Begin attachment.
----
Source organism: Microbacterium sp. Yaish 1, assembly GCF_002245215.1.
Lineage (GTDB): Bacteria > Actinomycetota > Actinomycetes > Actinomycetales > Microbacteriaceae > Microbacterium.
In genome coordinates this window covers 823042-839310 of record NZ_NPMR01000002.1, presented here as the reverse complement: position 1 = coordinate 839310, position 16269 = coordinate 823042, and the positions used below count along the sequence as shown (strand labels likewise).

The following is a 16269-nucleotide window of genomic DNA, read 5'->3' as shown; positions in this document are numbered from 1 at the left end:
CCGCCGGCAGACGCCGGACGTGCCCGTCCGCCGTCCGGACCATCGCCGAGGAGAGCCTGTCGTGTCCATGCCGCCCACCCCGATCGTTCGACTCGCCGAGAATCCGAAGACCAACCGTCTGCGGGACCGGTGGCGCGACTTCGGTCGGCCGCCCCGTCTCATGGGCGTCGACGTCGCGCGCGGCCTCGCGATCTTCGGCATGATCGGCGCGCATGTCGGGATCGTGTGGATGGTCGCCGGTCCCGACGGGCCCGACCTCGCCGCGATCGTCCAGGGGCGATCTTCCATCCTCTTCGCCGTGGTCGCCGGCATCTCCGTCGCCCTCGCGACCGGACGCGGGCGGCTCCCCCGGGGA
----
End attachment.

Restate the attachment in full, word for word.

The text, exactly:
Source organism: Microbacterium sp. Yaish 1, assembly GCF_002245215.1.
Lineage (GTDB): Bacteria > Actinomycetota > Actinomycetes > Actinomycetales > Microbacteriaceae > Microbacterium.
In genome coordinates this window covers 823042-839310 of record NZ_NPMR01000002.1, presented here as the reverse complement: position 1 = coordinate 839310, position 16269 = coordinate 823042, and the positions used below count along the sequence as shown (strand labels likewise).

The following is a 16269-nucleotide window of genomic DNA, read 5'->3' as shown; positions in this document are numbered from 1 at the left end:
CCGCCGGCAGACGCCGGACGTGCCCGTCCGCCGTCCGGACCATCGCCGAGGAGAGCCTGTCGTGTCCATGCCGCCCACCCCGATCGTTCGACTCGCCGAGAATCCGAAGACCAACCGTCTGCGGGACCGGTGGCGCGACTTCGGTCGGCCGCCCCGTCTCATGGGCGTCGACGTCGCGCGCGGCCTCGCGATCTTCGGCATGATCGGCGCGCATGTCGGGATCGTGTGGATGGTCGCCGGTCCCGACGGGCCCGACCTCGCCGCGATCGTCCAGGGGCGATCTTCCATCCTCTTCGCCGTGGTCGCCGGCATCTCCGTCGCCCTCGCGACCGGACGCGGGCGGCTCCCCCGGGGA